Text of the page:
The general coordinator of IU has argued that the 130,000 million more beneficial to the countries that have a higher unemployment rate, as the case of Spain, where the number of unemployed more than five million.
The decision to support growth policies was adopted yesterday by the leaders of Germany, France, Italy and Spain in the European Summit doors scheduled for 28 and 29 in Brussels.
Lara has emphasized that the output of the crisis is to stimulate the economy with investment and also for control of the deficit, but with adjustments, but more with raising taxes on higher incomes.
IU leader stressed that the Spanish economy is “intervention” in a “modulated” since it was imposed actions such as lowering the salary of civil servants.
To avoid a total intervention has encouraged citizens to mobilize against policies that call for more cuts and tax measures and the increase in VAT.
Lara also made reference to the loan that the EU will provide Spanish banks are in trouble and that the government of Mariano Rajoy formally request next Monday.
It reiterated that financial institutions receiving aid should be nationalized in a “definite and permanent”, and as a basis for creating a public bank in Spain.
He also claimed that recapitalized banks are being forced to stop the evictions that have applied to citizens who can not pay their mortgages.
The creation of worker cooperatives has become a lifeline against the closures and job layoffs in Euskadi, one of the regions where most have proliferated so far this year.
The Basque Autonomous Community has been a pioneer of the cooperative movement in the whole of Spain, as it were born companies like Eroski, Fagor, Irizar or Caja.
Currently they are registered in Euskadi about 2,000 cooperatives of which 868, which employ over 56,000 workers, are associated with the Federation of Worker Cooperatives (ERKIDE).
To create a cooperative partner the minimum required is two and a capital of 3,000 euros.
ERKIDE director, Agustín Mendiola, stressed that in the first six months of the year and have become Euskadi 63 new cooperatives, more than half of which were created around 2011, which placed the Basque Country to the head State the number of new firms of this type.
This trend in the creation of cooperatives is “moved by the circumstances,” the crisis of businesses that close or do without workers, who are associated and create a new way of working.
“For seven or eight years, companies expect graduates of vocational training at the doors of schools to accommodate them, but now it is the workers who have to take the step to create the activity,” said Mendiola.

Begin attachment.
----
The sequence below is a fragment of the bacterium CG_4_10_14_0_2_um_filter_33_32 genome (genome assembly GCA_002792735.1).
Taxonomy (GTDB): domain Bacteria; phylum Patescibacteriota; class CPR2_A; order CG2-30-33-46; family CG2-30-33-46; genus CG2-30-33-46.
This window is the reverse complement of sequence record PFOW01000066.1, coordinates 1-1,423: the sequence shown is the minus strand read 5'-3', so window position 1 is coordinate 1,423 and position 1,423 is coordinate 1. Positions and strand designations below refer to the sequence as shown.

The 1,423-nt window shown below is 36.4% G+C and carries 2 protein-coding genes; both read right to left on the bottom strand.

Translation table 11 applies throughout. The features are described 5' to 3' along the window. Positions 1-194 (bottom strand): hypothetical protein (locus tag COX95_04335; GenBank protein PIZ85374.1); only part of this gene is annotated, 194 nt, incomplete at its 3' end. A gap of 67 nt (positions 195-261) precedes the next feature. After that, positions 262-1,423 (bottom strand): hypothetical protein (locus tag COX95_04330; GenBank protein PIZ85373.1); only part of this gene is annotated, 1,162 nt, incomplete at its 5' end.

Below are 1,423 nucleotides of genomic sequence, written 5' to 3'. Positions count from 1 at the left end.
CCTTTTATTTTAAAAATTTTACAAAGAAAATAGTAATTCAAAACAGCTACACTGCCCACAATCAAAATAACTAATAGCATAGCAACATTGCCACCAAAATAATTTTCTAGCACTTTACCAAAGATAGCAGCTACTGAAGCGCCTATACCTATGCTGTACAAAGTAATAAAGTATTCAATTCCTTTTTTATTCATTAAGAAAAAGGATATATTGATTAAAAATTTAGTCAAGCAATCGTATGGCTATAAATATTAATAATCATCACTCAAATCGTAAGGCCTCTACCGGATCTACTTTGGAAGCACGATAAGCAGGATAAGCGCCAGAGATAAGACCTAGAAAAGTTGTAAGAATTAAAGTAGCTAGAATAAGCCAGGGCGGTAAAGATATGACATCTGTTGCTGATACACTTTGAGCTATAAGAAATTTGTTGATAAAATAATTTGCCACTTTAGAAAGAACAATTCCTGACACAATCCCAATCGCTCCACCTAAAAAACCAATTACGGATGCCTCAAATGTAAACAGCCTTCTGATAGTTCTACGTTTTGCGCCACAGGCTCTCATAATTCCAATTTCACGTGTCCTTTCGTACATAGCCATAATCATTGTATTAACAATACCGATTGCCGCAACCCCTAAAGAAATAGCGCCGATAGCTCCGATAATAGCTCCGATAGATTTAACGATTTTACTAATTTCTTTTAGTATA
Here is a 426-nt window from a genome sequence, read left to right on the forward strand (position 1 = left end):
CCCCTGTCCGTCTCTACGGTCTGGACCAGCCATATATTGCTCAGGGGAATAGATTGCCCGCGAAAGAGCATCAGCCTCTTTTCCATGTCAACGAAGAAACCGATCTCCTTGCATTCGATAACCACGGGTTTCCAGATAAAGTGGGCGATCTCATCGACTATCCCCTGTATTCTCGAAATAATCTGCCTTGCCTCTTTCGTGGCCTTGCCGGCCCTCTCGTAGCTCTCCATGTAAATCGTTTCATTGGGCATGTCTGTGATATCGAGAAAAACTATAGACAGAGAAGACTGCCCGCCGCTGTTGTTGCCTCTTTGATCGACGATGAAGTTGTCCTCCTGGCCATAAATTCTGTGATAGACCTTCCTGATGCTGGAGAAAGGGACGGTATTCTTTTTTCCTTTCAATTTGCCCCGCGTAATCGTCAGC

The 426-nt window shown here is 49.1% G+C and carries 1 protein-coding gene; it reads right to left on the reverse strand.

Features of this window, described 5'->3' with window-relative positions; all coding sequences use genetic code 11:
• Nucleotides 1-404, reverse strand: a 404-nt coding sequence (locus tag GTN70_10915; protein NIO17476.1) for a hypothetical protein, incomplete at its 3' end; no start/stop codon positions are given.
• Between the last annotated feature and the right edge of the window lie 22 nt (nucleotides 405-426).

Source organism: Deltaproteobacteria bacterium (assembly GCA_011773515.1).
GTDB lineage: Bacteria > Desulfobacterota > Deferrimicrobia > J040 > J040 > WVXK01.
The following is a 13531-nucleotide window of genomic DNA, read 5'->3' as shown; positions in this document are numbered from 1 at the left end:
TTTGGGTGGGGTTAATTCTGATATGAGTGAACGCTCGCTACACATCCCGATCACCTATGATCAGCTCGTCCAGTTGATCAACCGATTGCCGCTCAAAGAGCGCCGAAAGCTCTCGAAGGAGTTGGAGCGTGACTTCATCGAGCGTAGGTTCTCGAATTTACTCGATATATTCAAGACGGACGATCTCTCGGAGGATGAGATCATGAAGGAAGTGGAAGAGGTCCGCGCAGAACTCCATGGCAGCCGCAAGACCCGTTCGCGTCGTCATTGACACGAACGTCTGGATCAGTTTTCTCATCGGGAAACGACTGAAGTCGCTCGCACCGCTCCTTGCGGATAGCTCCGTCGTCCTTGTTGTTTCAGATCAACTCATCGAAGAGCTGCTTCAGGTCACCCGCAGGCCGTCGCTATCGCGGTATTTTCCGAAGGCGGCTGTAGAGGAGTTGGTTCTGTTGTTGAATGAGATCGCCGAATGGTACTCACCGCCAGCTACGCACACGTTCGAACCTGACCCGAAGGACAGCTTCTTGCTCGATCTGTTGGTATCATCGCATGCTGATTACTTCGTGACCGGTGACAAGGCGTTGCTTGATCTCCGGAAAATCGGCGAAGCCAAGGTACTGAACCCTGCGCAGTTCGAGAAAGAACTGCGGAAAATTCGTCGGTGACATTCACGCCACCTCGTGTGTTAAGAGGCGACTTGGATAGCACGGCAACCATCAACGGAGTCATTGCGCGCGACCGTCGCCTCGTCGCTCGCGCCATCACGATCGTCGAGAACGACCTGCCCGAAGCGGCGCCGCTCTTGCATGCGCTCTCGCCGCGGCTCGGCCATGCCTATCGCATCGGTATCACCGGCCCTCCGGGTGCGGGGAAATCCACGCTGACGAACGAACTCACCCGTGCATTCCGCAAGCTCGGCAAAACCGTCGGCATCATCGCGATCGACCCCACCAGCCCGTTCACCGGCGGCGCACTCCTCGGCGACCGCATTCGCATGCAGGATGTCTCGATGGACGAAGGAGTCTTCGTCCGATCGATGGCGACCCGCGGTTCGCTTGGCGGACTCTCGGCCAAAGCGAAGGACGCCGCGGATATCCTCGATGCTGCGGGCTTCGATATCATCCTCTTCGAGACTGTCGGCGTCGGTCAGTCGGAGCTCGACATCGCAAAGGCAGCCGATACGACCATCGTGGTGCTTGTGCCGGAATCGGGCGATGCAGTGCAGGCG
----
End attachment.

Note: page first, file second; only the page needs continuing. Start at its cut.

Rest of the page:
Of cooperatives that have been created in the Basque country so far this year many are related to the service sector and construction and related sectors such as wood, furniture or electricity.
Also are cases of transformation of enterprises into cooperatives because, Mendiola, at times like the present “if there is something to reckon with the joint effort.”
Cooperators seek to solve the stiffness of the companies in which the relationship between the owner and employees “is not flexible.”
In the co-worker partner regulates all the labor and working time, work time or encompass the activity to the actual orders that the company has.
These were some of the reasons why a foundation that is dedicated to training in Bizkaia in employment, especially for groups at risk of exclusion, the cooperative became Peñascal.
Juan Manuel Cano, a member of this cooperative which employs 180 people, she explained that all decisions are made by the partners, which have “a say” in determining the future of the company.
The world has evolved Euskadi cooperative so that it has come to constitute a specific cooperative, Elkarlan, to promote these businesses and from its formation in December 2002, has supported the birth of nearly 500 new cooperatives, many of them in recent years marked by the severe crisis.
The Yanacocha mine, whose main shareholder at the American Newmont, confirmed today that it has agreed to implement the recommendations of an international expertise and approaches of the president of Peru, Ollanta Humala, to develop the project Conga.
The manager of the mine, Carlos Santa Cruz, said in a statement that they had accepted the recommendations, which include preserving two of the four lakes that were to be drained to develop the project, to increase the water reservoirs in the Cajamarca region and create 10,000 direct jobs.
“The construction of reservoirs contribute to strengthening our relationship with Cajamarca and at the same time it will show that modern and responsible mining can protect the environment and significantly improve quality of life of the population through economic development and infrastructure, “said Santa Cruz.
The president of Peru, Ollanta Humala, Newmont said Thursday it had identified itself with the proposals made by the Government to make sustainable and copper gold deposit, which is opposed by a broad sector of the northern region of Cajamarca.
“A Newmont already had made an approach for the project and welcome them finally identified with our proposals,” the president said.
The Conga project is stalled since last November by the opposition of regional president of Cajamarca, Gregory Santos, and various social organizations that promote an indefinite strike.
President Buenaventura (Yanacocha Newmont’s partner), Roque Benavides, had said Tuesday that the company is committed to do “extra effort to give more water” to Cajamarca.